Alex Bowen wants to shake up the Brighton art market. His nomadic gallery, Neue Froth Kunsthalle, now has a permanent space in the basement at 31A Queen’s Road and its aim is to make a serious contemporary commercial gallery focused on paintings and selling to collectors.

He thinks there is a gap between the large Arts Council-funded institutions in Brighton – Fabrica, Phoenix Gallery – and the smaller commercial galleries, which tend to deal mainly in prints.

“That model in London of contemporary commercial galleries doesn’t exist in Brighton. I was keen to do that, using links between here and London, not ignoring that there is a lot of good work going on in Brighton which I’m keen to show too.”

It’s a question of economics and confidence. To sustain a gallery selling new contemporary work there needs to be a network of collectors who trust what they are buying. They need to have confidence in the gallery, the artist and the value of the work. It is a different proposition buying a print to hang in the kitchen.

“With contemporary art, people buy it because they like the work. But because it is more expensive, a lot has to do with the reputation of the artist.”

Thus strong links between an artist and gallery are beneficial – the artists are concerned about which galleries they show at and the galleries are concerned about their reputation and their buyers.

“That network doesn’t exist in Brighton at the moment. I am hoping that by putting on shows, collectors will sense something is happening and artists from other places will see Brighton as somewhere viable to show contemporary art.”

Bowen says he is not being pejorative and puts on art he likes.

“I won’t be disappointed if there are no buyers because these things continue.

“You find a way to self-fund but of course it would be ideal if there is a gallery that is developing a reputation and has some connection to collectors in Brighton and can sustain itself.”

He’s worked as a writer for galleries – penning catalogue essays, curating, making publications for shows. He still works regularly with Tom Winterburn at Jeffrey Charles Henry Peacock Gallery in London.

Supporting local artists

Last year he put on shows at a friend’s flat in Terminus Road, Brighton, and then in random one-off locations such as Hotel du Vin in Ship Street. Each time the gallery had a different name.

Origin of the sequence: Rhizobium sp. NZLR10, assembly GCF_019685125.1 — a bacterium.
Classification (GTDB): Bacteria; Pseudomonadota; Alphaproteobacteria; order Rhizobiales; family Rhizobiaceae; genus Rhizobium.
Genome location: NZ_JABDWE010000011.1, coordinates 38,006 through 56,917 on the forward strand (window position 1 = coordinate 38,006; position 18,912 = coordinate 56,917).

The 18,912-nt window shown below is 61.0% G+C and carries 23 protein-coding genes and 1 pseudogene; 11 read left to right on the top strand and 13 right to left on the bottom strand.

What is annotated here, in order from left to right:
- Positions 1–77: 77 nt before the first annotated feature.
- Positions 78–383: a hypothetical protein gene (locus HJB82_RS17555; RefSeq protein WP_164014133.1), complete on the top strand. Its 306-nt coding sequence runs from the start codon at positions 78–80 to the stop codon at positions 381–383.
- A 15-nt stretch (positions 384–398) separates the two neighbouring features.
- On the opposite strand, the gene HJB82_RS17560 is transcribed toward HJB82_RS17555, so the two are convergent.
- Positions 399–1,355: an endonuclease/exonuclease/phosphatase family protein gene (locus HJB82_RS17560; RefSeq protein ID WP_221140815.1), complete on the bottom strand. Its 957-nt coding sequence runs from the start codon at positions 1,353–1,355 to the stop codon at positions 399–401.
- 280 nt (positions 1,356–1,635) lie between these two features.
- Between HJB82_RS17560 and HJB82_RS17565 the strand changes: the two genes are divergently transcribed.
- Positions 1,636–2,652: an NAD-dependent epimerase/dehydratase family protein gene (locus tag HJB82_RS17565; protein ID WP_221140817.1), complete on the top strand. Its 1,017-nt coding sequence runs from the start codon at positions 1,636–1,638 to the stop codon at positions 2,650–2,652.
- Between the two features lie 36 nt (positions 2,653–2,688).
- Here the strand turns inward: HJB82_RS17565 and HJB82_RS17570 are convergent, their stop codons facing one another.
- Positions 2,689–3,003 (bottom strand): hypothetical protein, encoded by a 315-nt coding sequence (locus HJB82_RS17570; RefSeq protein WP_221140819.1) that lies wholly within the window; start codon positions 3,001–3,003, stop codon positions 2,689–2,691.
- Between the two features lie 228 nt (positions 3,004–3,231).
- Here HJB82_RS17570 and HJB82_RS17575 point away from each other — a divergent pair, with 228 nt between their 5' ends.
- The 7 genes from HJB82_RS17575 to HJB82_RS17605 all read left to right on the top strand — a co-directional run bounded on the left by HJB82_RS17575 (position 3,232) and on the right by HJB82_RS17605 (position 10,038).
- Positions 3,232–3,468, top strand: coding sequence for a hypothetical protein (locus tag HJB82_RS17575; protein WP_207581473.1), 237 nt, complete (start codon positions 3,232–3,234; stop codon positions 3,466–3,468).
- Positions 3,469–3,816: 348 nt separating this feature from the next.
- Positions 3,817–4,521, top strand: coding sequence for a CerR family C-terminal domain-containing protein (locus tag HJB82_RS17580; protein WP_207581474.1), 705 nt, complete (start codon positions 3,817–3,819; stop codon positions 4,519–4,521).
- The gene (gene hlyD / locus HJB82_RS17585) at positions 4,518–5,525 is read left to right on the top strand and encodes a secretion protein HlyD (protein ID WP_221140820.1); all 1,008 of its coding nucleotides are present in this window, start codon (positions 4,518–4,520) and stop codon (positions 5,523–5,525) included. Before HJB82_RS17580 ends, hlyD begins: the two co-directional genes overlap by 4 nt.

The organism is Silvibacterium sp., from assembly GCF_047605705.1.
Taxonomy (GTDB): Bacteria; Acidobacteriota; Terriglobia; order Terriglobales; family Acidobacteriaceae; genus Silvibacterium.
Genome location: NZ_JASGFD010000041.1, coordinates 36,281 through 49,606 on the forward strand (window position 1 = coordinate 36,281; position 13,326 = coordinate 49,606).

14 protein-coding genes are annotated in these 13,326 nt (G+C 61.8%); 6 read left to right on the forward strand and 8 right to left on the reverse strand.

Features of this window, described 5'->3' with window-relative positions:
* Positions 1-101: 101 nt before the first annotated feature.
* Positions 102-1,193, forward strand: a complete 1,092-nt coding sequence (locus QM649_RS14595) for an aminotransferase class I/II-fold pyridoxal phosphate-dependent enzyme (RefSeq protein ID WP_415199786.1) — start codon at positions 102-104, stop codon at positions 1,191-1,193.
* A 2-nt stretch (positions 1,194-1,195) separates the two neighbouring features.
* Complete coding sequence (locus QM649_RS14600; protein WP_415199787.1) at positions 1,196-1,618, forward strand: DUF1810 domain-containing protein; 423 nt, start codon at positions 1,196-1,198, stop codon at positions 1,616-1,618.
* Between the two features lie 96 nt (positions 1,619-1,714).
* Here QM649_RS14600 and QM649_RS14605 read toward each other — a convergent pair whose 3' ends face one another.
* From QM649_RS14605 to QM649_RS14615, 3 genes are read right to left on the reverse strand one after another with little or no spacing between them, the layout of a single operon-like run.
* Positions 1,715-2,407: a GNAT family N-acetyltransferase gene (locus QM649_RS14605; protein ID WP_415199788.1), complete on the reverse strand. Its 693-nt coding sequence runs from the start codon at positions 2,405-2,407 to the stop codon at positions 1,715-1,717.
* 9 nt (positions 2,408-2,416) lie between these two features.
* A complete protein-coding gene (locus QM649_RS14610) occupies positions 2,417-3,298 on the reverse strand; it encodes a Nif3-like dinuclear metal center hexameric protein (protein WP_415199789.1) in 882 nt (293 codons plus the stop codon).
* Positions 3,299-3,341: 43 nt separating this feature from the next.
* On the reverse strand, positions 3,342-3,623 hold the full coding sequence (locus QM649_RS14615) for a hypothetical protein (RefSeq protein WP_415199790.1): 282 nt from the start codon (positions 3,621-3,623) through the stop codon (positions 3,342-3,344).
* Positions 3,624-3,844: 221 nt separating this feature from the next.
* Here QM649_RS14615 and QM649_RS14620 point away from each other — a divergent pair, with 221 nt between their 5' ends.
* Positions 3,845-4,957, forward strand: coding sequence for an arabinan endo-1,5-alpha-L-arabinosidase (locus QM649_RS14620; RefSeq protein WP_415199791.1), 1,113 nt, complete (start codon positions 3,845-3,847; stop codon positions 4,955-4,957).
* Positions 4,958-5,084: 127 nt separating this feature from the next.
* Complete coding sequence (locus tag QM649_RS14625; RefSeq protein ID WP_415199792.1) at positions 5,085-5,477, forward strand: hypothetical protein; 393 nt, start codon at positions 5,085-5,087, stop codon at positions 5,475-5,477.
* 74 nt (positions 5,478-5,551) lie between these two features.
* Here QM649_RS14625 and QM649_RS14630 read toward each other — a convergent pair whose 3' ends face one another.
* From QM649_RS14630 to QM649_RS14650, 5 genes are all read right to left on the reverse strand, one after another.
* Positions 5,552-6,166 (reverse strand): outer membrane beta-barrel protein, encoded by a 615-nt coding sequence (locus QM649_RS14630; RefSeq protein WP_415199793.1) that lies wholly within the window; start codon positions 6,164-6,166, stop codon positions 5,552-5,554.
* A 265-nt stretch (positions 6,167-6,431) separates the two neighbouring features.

“The gallery started with a variety of names which kept changing with every show. It was mainly to avoid being pinned down before somebody got to look at the work.

“In the end Neue Froth Kunsthalle stuck. Froth is the idea that we are by the sea, neue is German for new, and Kunsthalle is German for art hall.”

He has begun representing artists, including two from Brighton: Max Gimson and Daniel Yáñez González.

Gimson is a painter and recent Brighton University graduate who filled up a bath with black paint to launch his show in Terminus Street last year.

Yáñez González is a video artist and writer who champions individualism. “He brings something new and different to the gallery.”

Neither artist features in the gallery’s opening show on January 19, though Christopher Stevens, a Brighton-based artist and senior lecturer in art at Brighton University, is one of nine chosen to exhibit in the former Grey Area gallery.

“Stevens is an incredible painter,” says Bowen. “Normally he works in a photo-realist style, which is incredibly time-consuming and precise. For this show his work is more abstract. There is something exciting seeing someone technically skilled being free with his brush, still having a sense of mastery but being much looser.”

The show is the first of three in as many months under the title ****. This month’s theme is erotic. The work is painterly, though Bowen admits there is more of a connection to 1970s porn than still-life or studies of the human body. Most of the 40 or so works are small: A3 or A4 size.

“The work is tied together around that word [erotic]. It is small, dark and intimate.”

Most of the work selected with artist Kate Lyddon has not been seen before.

“Some is quite surprising in terms of what you would expect from them, in that it is stylistically similar but a departure from their usual work.”

Neal Tait, represented by London’s White Cube gallery; Dan Coombs, represented by The Fine Art Society; and Caroline Achaintre, a craft artist and sculptor who is represented by Arcade Fine Art, all present new work.

“I really like Caroline’s work,” he adds. “Her use of colour is incredible. She can take something that could be quite ugly but the way in which she plays around with it, the colours she works in, turn potentially ugly things into really quite beautiful objects.”

  • Neue Froth Kunsthalle, Queen’s Road, Brighton, until February 3. Tuesday to Sunday 4pm to 7pm. Call 07939 843509